Hurricane

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If a hurricane has been predicted for your area use the information below to plan and prepare. We have separated out steps you can take each day leading up to a storm. Have a plan, make a kit and stay informed.
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  1. 36 Hours from Arriving
  • Turn on your TV or radio in order to get the latest weather updates and emergency instructions.
  • Build or restock your emergency preparedness kit. Include a flashlight, batteries. cash and first aid supplies
  • Plan how to communicate with family members if you lose power. For example, you can call, text, email or use social media. Remember that during disasters, sending text messages is usually reliable and faster than making phone calls because phone lines are often overloaded.
  • Review your evacuation plan with your family. You may have to leave quickly so plan ahead.
  • Keep your car in good working condition and keep the gas tank full: stock your vehicle with emergency supplies and a change of clothes.
  1. 18-36 Hours from Arriving
  • Book mark www.qac.org for quick access to storm updates and emergency instructions.
  • Bring loose, lightweight objects inside that could become projectiles in high winds (patio furniture, garbage cans) anchor objects that would be unsafe to bring inside (propane tanks) and trim or remove trees close enough to fall on the building.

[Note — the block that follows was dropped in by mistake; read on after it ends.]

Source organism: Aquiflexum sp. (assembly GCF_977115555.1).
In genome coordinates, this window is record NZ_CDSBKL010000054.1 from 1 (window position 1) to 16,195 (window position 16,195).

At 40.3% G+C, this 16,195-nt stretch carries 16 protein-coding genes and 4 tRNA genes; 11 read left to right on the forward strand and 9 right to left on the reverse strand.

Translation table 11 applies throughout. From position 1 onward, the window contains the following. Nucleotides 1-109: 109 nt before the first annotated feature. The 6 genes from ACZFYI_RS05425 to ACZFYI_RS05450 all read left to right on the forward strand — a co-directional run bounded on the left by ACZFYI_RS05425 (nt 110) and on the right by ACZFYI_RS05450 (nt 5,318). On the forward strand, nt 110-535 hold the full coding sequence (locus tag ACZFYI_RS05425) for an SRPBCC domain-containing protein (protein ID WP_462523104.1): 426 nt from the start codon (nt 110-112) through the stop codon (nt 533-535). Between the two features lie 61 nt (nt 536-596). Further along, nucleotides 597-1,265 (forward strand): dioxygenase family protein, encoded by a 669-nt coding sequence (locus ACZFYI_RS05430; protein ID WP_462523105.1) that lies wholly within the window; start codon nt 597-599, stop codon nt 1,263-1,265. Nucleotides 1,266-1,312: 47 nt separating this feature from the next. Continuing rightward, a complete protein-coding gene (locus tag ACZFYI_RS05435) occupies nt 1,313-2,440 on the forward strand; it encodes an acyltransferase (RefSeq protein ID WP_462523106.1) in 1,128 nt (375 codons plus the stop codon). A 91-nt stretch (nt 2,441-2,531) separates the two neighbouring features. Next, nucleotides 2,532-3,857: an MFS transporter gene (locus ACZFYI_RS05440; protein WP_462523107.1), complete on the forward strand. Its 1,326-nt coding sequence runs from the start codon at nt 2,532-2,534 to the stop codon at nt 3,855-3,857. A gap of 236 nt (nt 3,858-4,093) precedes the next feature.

• Cover all of your home's windows. Permanent storm shutters offer the best protection for windows. A second option is to board up windows with 5/8" exterior grade or marine plywood, cut to fit and ready to install.
  1. 6-18 Hours from Arriving
  • Turn on your TV/radio, or check QAC.org and social media every minutes in order to get the latest weather updates and emergency instructions.
  • Charge your cell phone now so you will have a full battery in case you lose power.
  1. 6 Hours from Arriving
  • If you are not in an area that is recommended for evacuation, plan to stay at home or where you are and let friends and family know where you are.
  • Close storm shutters, and stay away from windows. Flying glass from broken windows could injure you.
  • Turn your refrigerator or freezer to the coldest setting and open only when necessary. If you lose power, food will last longer. Keep a thermometer in the refrigerator to be able to check the food temperature when the power is restored.
  • Turn on your TV/radio, or check your city/ county website every 30 minutes in order to get the latest weather updates and emergency instructions.
​*Useful Definitions

Tropical Storm Watch - A tropical storm watch is issued when tropical storm conditions, including winds from 39 to 73 mph, pose a possible threat to a specified coastal area within 36 hours.

Tropical Storm Warning - A tropical storm warning is issued when tropical storm conditions, including winds from 39-73 mph, are expected in a specified coastal area within 24 hours or less.

Hurricane Watch - A hurricane warning is issued when a hurricane with sustained winds of 74 miles per hour or higher is expected in a specified coastal area in 24 hours or less. A hurricane-related hazard is a possible threat within 36 hours.

Hurricane Warning - A hurricane warning is issued when a hurricane with sustained winds of 74 miles per hour or higher is expected in a specified coastal area in 24 hours or less. A hurricane warning can remain in effect when dangerously high water or a combination of dangerously high water and exceptionally high waves continues, even though the winds may have subsided below hurricane intensity.

Flash Flood Watch - A flash flood watch means a flash flood is possible in the area; stay alert.

Flash Flood Warning - A flash flood warning means a flash flood is imminent and everyone in the area should take immediate action.